4. Studying the prospect.—Some men are op posed to change; others welcome new things. The college graduate's viewpoint is different from that of the self-trained man. One prospect is young and am bitious to progress ; another is getting old and is think ing of retiring. One is wealthy and lives modestly ; another owns a large house and drives a car. One plays golf ; another is a tennis enthusiast or a baseball "fan." The nature of your individual business will dictate just what particular information you most de sire. Bear in mind that after this information is se cured it will, in nine cases out of ten, be better not to let the prospect know that you are in possession of it, but to get him to talk with you as freely as he will.
Let us take a few examples. A representative of a New York publishing house was sent to induce the president of a great university to write a book. He immediately read the last book written by the educa tor. His opening remark then, when he called, was : "It is a pleasure to meet you. I have just completed the reading of your latest book." That put the inter view upon a favorable footing immediately.
A salesman calling upon an advertising manager whose firm's initial page in the Saturday Evening Post had appeared two weeks previously, immediately proceeded to congratulate the advertising manager upon having broken into the Post, and commented upon the forcefulness of the copy used. It goes with out saying that an advertising manager is proud of his first $5,000 page.
An insurance man had learned two things about one of his prospects ; he was hostile to insurance, and he had a son and a daughter at college. By talking specifically of the financial future of that particular son and daughter, instead of generally of the necessity of providing for one's family, he was able to remove the hostility.
A high-class salesman who does business with rail road presidents makes it a point to be thoroly familiar with the railroad's latest annual report and especially with the features that show marked gains.
A man who places exclusive agencies for a hard ware specialty makes a practice of buying a key-ring in each of the three or four hardware stores in a town. While he is being waited upon, lie has an opportunity of looking around and getting a pretty definite im pression. He then goes to the store that impressed him as being the best and offers the agency.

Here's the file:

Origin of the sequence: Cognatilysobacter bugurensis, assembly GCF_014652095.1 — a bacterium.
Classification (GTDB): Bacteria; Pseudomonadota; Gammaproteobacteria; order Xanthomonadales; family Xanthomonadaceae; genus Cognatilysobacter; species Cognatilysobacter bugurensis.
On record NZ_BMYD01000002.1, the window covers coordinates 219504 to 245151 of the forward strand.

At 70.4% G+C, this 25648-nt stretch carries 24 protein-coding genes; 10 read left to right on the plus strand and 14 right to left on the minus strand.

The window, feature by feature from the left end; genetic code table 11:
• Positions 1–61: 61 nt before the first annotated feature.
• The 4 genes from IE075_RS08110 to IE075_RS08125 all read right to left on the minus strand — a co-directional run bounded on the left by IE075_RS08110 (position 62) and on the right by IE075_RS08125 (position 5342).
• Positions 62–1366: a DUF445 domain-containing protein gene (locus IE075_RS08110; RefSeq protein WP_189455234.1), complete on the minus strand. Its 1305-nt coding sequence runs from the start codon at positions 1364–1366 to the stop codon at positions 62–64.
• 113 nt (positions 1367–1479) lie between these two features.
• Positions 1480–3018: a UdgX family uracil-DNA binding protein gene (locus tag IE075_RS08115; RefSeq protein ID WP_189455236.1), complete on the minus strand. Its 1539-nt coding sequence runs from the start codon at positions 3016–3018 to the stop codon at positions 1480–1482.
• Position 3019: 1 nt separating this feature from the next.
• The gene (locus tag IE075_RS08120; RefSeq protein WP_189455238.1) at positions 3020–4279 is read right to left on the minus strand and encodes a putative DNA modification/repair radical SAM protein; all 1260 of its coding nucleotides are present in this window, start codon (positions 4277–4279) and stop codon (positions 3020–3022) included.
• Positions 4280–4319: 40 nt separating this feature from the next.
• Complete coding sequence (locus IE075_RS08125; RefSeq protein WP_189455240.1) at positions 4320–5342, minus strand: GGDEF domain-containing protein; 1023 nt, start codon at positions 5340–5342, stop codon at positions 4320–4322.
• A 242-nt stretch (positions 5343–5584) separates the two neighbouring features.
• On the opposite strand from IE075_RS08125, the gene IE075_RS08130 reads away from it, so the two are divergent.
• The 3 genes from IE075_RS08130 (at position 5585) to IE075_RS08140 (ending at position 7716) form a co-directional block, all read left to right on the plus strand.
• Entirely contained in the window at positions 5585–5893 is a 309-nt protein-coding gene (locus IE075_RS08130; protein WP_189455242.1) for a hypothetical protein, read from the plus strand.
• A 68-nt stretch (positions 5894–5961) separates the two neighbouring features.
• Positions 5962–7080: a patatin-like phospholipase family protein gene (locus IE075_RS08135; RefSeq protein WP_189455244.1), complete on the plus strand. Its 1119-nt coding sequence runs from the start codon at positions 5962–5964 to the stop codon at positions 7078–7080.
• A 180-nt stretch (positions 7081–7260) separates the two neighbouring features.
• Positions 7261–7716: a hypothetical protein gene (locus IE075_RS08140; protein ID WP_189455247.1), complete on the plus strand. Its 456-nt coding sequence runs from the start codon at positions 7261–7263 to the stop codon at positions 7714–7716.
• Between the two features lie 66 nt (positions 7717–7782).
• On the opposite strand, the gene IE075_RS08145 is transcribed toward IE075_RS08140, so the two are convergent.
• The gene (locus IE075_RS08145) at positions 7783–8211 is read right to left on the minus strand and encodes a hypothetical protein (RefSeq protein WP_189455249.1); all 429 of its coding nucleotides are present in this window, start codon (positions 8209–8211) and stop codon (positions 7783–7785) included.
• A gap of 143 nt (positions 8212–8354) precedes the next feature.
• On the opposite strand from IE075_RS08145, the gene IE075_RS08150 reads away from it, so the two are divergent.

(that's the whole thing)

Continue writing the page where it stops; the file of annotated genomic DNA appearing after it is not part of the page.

5. Gathering human mind is so constituted that it hesitates to center itself upon a new subject unless that subject is manifestly one of personal interest. Previous knowledge of a prospect
enables the salesman to inject this element of personal interest. His information is garnered from many sources. Other salesmen can give him a great deal. In small towns, the hotel clerks are able to tell him much. Men to whom he has sold can inform him about the men he is going to see. This gathering of information from their customers is a favorite method with specialty men, some of whom make it a rule to question every man they call upon concerning some other man or business in town. The man who buys staples generally knows the men who carry the same line in adjoining towns and, as they are not com petitors, will give unbiased information concerning them. Newspapers frequently contain valuable ref erences to the business men of a community. The telephone directories and general directories are un failing sources of information. The salesman should consider this gathering of information as an important part of his work. He should be continually on the lookout for anything that will enable him to get a favorable opening, that will be a buffer against the shock of the contact of two minds, or that will establish a point of contact with his prospect.
6. Using a card-index.—What has been said ap plies primarily to the first interview. Unless the salesman sees his customers regularly and at short intervals, however, they will seem like new prospects every time he calls upon them. A salesman who calls upon his customer only once in three or four months and depends upon his memory for the essential facts concerning him and his business, is likely to forget im portant details. For that reason, a salesman often keeps a simple card-record of each customer. Upon each card he keeps a note of the man's financial stand ing, the business that has been done with him and items of personal information gained during the various interviews. He goes over these cards before each call.
7. Securing an interview.—A salesman who had sent his name in to a large buyer received the reply that the buyer did not wish to see him. "Tell your boss," he quickly instructed the office boy, "that I already knew he didn't want to see me ; it is I who wish to see him"; and the story goes that be saw him. If he did, he accomplished an important thing; for it is not until he has been able to get face to face with his prospect, that the salesman's appearance, personality, knowledge of his goods, or the best talking point he may have at his tongue's end, can do any good.